Review Infested Brooke Borel

Infested by Brooke Borel – Review

After getting bed bugs twice author Brooke Borel became fascinated, if not slightly obsessed, with the pests. Her experience drove her to ask deep questions, delving into the history and entomology of bed bugs as well as how we can combat them now.  I can’t recommend this book enough. It’s great – from the list of bed bug related songs at the end to the history of DDT and pesticide resistance this book was full of fascinating information. Borel definitely did the topic justice.

The book opens with a summary of what the bed bug is before moving into a history of its spread through the world. While I felt like some of the initial chapter of the book may be a little dry for those who aren’t in the industry (or just generally intrigued about the biology of bed bugs) the rest of the book was so fascinating/hilarious that I had to keep reading. The historical tidbits that Borel digs up are well worth it – in the first chapter alone you get a summary of the (rather disgusting) mating process of bed bugs and a photograph of a preserved bed bug in Egypt circa 1352-1336 BCE. Chapter Six, “Fear”, was one of my personal favorites, although it may be grim to call it a favorite. Borel does a great job of showing just how much of an impact bed bugs have on our psyche; even though I talk to people who are experiencing infestations every day even I found myself growing more paranoid while reading the book. Don’t let that discourage you though, or you’ll miss gems like an illustration of a couple hunting for bed bugs from 1782 (page 120 in the hardcover) as well as some harrowing stories. For instance, did you know that the US Army once experimented with using bed bugs as weapons during the Vietnam War?

 

Borel goes from describing the history of bed bugs to covering the origins of DDT and its efficacy in nearly eliminating bed bugs. As Borel’s chapter title “The Forgotten Era” makes clear, most of us have grown up in a world that seemed bed bug free. I knew that bed bugs had been more common before DDT, and cultural remnants of them remain (“Sleep tight, don’t let the bed bugs bite!”) but their sheer commonality was surprising. Alas, the near eradication in the 1950s/60s seems to have been more of a historical aberration than a lasting victory over bed bugs. Borel also discusses in depth the current industry growing around bed bugs, how entomologists study bed bugs (including one scientist who kept a colony alive in his house by feeding them his own blood for decades), how and why new pyrethroid resistant colonies of bed bugs are spreading, and much more. The book ends with a very appropriate finale: after submitting the book to her publisher Borel attends a conference where her hotel room is infested with bed bugs! An unfortunately but fitting end to a great ride.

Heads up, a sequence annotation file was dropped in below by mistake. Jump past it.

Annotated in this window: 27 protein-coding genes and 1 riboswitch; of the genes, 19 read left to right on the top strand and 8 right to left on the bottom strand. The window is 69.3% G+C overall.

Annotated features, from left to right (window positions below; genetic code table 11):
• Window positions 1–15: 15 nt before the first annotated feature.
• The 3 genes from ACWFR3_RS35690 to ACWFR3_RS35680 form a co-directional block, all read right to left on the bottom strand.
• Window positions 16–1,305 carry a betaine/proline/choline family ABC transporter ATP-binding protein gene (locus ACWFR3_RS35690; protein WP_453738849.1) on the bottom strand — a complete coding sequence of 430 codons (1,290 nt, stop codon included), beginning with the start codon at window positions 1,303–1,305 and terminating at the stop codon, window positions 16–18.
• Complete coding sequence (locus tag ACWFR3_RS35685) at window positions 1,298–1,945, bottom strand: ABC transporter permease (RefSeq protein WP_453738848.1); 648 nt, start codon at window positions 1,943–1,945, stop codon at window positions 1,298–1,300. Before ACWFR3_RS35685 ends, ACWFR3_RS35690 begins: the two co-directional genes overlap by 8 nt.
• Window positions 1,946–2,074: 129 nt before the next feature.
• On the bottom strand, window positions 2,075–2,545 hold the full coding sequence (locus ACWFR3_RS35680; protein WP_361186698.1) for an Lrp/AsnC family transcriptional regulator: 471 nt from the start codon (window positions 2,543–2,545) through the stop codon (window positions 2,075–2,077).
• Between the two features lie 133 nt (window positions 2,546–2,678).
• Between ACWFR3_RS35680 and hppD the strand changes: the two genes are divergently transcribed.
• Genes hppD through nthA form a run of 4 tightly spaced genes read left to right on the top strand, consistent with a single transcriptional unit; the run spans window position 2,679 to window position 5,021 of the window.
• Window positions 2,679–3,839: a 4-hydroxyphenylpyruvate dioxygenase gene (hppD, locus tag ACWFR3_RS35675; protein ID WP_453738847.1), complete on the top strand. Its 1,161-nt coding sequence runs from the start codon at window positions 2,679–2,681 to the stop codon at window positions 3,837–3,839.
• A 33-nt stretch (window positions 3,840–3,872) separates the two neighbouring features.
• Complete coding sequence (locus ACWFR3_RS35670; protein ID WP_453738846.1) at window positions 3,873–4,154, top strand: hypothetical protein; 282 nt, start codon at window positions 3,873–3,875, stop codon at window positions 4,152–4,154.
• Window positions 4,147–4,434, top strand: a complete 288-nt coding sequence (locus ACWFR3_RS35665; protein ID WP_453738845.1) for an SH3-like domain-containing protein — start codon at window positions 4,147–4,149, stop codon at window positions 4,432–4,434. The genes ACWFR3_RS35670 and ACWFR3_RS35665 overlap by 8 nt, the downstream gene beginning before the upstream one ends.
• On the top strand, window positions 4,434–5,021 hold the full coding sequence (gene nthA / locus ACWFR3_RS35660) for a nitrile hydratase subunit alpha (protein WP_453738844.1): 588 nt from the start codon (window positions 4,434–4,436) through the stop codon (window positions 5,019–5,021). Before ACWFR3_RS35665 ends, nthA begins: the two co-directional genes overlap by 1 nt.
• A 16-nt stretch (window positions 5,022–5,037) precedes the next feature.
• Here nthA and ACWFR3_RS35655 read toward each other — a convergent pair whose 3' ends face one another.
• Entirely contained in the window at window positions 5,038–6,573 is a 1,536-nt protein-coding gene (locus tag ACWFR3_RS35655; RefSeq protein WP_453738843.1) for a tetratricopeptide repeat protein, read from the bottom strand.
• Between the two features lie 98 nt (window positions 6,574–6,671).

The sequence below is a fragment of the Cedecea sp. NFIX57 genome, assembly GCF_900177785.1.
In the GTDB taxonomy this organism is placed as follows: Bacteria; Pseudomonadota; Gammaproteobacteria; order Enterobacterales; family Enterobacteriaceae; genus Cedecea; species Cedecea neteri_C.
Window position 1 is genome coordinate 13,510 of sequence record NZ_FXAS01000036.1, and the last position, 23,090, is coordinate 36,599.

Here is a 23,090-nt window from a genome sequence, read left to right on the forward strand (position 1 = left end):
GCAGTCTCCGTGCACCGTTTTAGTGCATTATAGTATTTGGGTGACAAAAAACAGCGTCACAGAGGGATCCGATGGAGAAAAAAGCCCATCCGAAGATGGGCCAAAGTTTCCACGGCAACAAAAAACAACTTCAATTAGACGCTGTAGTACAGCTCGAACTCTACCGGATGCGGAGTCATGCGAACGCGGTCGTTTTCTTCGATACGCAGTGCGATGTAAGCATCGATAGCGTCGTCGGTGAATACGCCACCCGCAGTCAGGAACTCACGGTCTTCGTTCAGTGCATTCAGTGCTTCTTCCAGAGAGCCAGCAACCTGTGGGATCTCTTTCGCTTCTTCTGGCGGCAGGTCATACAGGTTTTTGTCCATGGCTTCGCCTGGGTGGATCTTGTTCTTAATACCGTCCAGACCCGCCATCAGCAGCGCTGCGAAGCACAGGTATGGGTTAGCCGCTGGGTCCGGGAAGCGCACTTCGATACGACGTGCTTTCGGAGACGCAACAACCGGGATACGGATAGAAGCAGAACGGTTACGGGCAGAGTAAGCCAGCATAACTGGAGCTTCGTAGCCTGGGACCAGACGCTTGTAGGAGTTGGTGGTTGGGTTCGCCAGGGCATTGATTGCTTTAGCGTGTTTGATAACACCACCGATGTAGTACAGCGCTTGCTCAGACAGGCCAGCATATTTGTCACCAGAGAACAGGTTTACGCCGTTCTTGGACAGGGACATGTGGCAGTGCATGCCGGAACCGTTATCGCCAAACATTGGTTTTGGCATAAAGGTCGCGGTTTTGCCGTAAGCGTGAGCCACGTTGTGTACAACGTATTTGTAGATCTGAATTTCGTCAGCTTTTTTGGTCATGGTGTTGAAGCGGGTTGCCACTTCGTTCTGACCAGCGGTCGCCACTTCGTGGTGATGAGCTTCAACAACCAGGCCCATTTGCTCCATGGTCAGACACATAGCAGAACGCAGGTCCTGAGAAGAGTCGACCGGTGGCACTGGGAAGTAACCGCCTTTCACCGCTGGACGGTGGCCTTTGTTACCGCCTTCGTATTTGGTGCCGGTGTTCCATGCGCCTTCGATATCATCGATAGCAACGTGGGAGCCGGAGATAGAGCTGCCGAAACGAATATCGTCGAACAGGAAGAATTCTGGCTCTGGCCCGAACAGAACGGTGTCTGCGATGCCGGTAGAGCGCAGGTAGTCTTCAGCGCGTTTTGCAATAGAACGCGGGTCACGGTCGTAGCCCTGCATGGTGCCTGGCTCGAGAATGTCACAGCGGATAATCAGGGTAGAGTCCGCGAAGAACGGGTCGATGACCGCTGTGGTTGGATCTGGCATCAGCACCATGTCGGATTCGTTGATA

My one critique is that not enough attention is paid to heat treatment and how effective it can be. That said, Borel does a fantastic job of walking through what treatments worked for her several times in the book, including an Appendix (page 215 of the hardcover), and these are quite close to what we recommend in our 8-Step approach. She does also mention that heat treatment works but her focus is primarily on pesticides and why their use is an uphill battle against bed bugs rapidly-evolving resistance. She does this topic justice with a great, in-depth analysis that starts pre-WWII and moves through the use of DDT and pyrethroids to get to the current situation. Although I wish a little more was said about heat treatment, her analysis of pesticides was great and incredibly informative and I can understand why she focused on it.

Otherwise this book was fantastic. As I read through it I kept pausing and getting the attention of everyone in the office to share new anecdotes from it. If you’re at all interested in bed bugs, pesticide resistance, or just a well written historical monograph then you should definitely check this out!

Note: While this book does discuss the bed bug industry ZappBug is not mentioned and we have no affiliation with Brooke Borel. This review is for informational purposes and we received no money for it. We just genuinely liked the book!

If you’re interested check out these other great articles about Infested: How the Bed Bug Infiltrated our Bedrooms and Took Over the World:

http://www.businessinsider.com/bedbugs-are-evolving-into-nightmare-insects-2015-4

http://gizmodo.com/the-forgotten-era-why-bed-bugs-were-tested-for-combat-1699513754

http://www.vox.com/2015/4/27/8502491/bed-bugs-kill-increase

http://www.nytimes.com/2015/04/19/books/review/infested-about-bedbugs-by-brooke-borel.html